The importance of sound Biblical interpretation

Many Christians in the West are burdened with the unfortunate stereotype that all Christians assume the theory of evolution is wrong because it is incompatible with the Bible. Thanks to the relativistic nature of sola scriptura in protestantism–especially in America–and a media eager to make them the face of Christianity, those unaware of authentic Christianity (read: Catholicism) assume that all Christians read the Bible as a literal text. The media loves painting the picture that to be Christian means to read the book of Genesis as a scientific textbook.

The extremely misguided minority of Christians who burden us all with this damaging reputation would we well suited to learn about the contributions of the Church–priests especially–to the natural sciences such as the Big Bang and modern genetics. These Christians, along with every breathing person, would gain much from reading authors such as C.S. Lewis on the topic of the various literary styles and genres of different books in the Bible. Catholics need also be aware of the various papal statements going all the way back to Pope Pius XII on the matter.

Fr. Georges Lemaître – The astrophysicist credited with the Big Bang theory
Fr. Gregor Mendel – Also known as the “Father of modern genetics”










This brings us to a passage I read today in an article discussing the importance of sound interpretation and the need for :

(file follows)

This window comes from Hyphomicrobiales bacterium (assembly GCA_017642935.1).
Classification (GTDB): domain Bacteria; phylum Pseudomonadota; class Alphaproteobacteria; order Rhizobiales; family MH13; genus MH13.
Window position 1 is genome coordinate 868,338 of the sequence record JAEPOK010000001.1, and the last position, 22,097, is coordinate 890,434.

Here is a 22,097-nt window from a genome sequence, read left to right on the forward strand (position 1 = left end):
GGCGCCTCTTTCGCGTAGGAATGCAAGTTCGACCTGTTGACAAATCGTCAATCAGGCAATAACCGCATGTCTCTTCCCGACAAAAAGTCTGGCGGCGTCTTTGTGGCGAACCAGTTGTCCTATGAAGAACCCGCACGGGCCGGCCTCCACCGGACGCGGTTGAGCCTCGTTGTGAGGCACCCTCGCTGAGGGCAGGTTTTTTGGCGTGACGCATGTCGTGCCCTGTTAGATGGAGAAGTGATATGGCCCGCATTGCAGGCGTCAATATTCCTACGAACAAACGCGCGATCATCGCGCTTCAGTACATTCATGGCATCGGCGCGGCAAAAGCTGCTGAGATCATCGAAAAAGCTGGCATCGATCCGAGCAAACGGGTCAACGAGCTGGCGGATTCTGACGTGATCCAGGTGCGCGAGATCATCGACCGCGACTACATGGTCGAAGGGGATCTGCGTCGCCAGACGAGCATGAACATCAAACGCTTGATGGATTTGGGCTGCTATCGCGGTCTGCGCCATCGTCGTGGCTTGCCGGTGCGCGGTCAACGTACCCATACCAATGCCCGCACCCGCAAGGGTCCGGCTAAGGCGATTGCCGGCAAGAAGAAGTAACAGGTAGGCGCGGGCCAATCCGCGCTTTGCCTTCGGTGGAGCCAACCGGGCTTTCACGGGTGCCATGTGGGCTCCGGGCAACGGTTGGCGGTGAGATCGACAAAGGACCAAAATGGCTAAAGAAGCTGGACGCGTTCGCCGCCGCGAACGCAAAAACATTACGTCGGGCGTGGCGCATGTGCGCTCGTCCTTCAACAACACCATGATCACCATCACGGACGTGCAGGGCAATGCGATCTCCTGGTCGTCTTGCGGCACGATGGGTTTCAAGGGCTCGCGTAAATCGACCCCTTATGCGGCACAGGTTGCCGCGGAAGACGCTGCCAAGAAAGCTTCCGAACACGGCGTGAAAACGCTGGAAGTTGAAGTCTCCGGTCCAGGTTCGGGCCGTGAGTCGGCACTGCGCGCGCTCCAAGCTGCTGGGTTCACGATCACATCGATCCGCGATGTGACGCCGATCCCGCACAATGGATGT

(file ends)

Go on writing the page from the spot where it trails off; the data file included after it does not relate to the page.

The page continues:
Unlike Protestants, Catholicism has Tradition (the Magisterium) to fall back on. Tradition informs us there are four senses of Scriptural comprehension that are used simultaneously: literal, spiritual (or anagogical), moral (or allegorical), and a meaning associated with human society (tropological). Thus, “Jerusalem,” when mentioned in the Bible, simultaneously is read to mean: a literal geographic city in the Middle East; heaven, since Jerusalem is the city of God (anagogic); an “upright” life (allegoric); and political rule, since Jerusalem was the capital of Israel (tropologic). Catholics, then, do not read Genesis literally, in the sense that the universe was created in six days or that Adam and Eve even existed. Instead, a Catholic reading of Genesis means that the universe (including time) was indeed created by God, but the Genesis recording of creation does not literally walk us through that process but is meant to be symbolic of it. Similarly, Adam and Eve are meant to symbolize humanity’s downfall, not that a “literal” Adam and Eve existed.

The sciences uncover how our ordered material world works…faith uncovers the meaning behind it. Until our protestant brethren cast aside their relativistic version of Christianity, we will continue to have this problem. Pray for them.

“Though faith is above reason, there can never be any real discrepancy between faith and reason. Since the same God who reveals mysteries and infuses faith has bestowed the light of reason on the human mind, God cannot deny himself, nor can truth ever contradict truth.”

“Consequently, methodical research in all branches of knowledge, provided it is carried out in a truly scientific manner and does not override moral laws, can never conflict with the faith, because the things of the world and the things of faith derive from the same God. The humble and persevering investigator of the secrets of nature is being led, as it were, by the hand of God in spite of himself, for it is God, the conserver of all things, who made them what they are.”
-CCC 159


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